lest your words remain tight buds
never to blossom
Our Haiku Contest is no longer just on Twitter! Which is a good thing 'cause you've got only a few more days to submit those lyrical gems.
Poets may now send poems to email@example.com (although tweets labeled #bplhaiku are still encouraged)!
Contestants still must register and agree to the terms at http://www.bplonline.org/programs/haiku/
The youth competition is open to poets ages 13-17, and the adult competition is open to poets 18+.
Any Alabama resident is encouraged to submit.
In conjunction with the Japan America Society of Alabama (JASA) and the Southeast Chapter of the Haiku Society of America (HSA) the contest is part of the annual Sakura Festival. The primary event of the Festival will take place at the Japanese Garden at the Birmingham Botanical Gardens on Saturday, March 22, 2014.
A haiku is a short poem that uses imagistic language to convey the essence of an experience of nature or the season intuitively linked to the human condition. For more information, see http://www.hsa-haiku.org/archives/HSA_Definitions_2004.html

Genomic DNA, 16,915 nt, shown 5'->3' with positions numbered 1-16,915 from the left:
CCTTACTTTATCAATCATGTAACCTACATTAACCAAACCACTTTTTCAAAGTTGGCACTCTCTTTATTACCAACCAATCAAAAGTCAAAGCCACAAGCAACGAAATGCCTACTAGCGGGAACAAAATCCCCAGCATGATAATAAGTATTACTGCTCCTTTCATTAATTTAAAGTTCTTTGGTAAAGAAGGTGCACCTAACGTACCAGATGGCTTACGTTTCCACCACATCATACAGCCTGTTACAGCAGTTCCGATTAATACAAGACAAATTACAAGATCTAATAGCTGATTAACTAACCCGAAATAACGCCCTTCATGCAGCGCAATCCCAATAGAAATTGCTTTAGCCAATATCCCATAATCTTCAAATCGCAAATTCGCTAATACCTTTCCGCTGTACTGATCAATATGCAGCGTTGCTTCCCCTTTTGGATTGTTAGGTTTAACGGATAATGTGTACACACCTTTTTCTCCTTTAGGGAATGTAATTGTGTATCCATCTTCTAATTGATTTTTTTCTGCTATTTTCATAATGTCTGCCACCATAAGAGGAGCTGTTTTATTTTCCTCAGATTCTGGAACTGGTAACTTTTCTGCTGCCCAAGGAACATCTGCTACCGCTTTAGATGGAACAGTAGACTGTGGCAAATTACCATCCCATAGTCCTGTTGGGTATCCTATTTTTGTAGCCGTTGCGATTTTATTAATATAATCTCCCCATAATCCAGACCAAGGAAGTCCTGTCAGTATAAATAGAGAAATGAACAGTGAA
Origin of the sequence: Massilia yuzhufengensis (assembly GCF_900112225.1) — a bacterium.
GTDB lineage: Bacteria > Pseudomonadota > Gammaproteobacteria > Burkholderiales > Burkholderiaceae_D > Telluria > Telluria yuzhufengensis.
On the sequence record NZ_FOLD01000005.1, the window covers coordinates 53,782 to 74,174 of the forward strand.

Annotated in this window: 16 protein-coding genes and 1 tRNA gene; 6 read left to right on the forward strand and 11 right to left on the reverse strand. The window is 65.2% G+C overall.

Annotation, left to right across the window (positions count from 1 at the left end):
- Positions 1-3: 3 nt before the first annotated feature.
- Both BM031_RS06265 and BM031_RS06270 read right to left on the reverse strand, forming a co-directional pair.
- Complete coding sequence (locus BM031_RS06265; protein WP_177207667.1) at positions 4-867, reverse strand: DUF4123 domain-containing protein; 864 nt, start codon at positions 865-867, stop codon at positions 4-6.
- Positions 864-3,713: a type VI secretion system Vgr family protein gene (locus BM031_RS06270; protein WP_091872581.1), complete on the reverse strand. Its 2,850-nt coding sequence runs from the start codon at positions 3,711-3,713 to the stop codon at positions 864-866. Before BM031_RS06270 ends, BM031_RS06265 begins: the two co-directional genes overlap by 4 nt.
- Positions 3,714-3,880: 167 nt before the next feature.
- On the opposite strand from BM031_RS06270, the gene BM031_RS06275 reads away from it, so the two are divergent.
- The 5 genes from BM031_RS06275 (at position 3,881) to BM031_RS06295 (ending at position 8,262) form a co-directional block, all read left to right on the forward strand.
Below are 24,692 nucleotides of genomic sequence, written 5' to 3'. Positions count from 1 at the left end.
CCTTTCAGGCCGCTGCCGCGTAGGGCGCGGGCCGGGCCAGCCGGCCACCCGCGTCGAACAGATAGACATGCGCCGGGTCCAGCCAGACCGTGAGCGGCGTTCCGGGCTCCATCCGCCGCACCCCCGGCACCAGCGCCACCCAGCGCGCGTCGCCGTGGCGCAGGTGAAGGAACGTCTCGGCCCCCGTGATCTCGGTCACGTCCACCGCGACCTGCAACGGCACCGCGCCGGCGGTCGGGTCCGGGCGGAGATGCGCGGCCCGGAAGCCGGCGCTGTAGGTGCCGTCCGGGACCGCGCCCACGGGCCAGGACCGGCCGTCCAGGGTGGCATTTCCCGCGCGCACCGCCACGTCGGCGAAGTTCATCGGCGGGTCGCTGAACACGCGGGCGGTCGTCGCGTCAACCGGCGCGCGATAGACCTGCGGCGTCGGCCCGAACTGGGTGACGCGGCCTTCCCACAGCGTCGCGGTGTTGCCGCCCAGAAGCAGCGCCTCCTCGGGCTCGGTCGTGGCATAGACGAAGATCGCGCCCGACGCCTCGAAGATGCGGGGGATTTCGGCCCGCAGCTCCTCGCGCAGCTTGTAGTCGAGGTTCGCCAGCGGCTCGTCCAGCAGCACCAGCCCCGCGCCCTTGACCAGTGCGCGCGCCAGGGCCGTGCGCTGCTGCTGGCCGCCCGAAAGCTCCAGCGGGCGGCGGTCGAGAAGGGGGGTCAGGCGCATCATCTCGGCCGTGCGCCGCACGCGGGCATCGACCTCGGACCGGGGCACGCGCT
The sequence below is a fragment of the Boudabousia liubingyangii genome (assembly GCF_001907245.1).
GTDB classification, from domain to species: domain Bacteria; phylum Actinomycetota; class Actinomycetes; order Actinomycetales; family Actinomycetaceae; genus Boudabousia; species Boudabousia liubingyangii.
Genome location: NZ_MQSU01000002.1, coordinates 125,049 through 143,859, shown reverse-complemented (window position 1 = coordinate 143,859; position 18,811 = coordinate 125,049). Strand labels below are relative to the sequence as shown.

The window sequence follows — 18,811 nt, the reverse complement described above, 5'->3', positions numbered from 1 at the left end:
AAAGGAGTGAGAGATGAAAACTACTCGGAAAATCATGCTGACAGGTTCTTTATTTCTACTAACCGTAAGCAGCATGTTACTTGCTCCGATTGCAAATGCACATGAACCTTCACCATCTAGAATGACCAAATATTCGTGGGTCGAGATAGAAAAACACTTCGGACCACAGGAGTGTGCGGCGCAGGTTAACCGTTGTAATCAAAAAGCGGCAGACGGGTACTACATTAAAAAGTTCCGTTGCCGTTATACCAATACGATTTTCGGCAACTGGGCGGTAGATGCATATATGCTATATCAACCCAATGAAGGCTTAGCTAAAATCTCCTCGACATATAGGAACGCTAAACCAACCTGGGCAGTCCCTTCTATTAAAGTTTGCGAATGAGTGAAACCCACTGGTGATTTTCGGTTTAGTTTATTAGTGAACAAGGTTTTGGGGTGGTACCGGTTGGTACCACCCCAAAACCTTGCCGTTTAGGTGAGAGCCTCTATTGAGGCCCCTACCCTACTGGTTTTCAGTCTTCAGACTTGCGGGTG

- Must be an Alabama resident.
- Contestants must submit a registration form.
- To enter the adult competition, must be over 18.
- To enter the youth competition, must be 13-17 (13 by the registration date).
- Library staff and immediate family members are ineligible.
- Haiku must follow the official Haiku Society of America definition as linked above.
- Contest began on February 23rd and runs through March 15th.
- A winner will be selected each week for the adult division and the youth division.
Poems must be submitted by Saturday at 11:59 p.m. to be considered for that week.
- The winner in each division will be announced via the library Twitter @bpl early
the following week.
- Contestants may only win once.
To learn more about this beautiful and timeless poetical form, check out these books from the Birmingham Public Library:
- Bashō’s Haiku: Selected Poems of Matsuo Bashō, translated and with an introduction
by David Landis Barnhill
- The Haiku Anthology: Haiku and Senryu in English, edited by Cor van den Heuvel
- The Haiku Form, by Joan Giroux
- The Haiku Handbook: How to Write, Share, and Teach Haiku, by William J. Higginson
- Haiku in English: the First Hundred Years, edited by Jim Kacian, Philip Rowland,
- Haiku Moment: An Anthology of Contemporary North American Haiku,
edited by Bruce Ross
- The Haiku Year, variousA History of Haiku, vols 1&2, by R.H. Blyth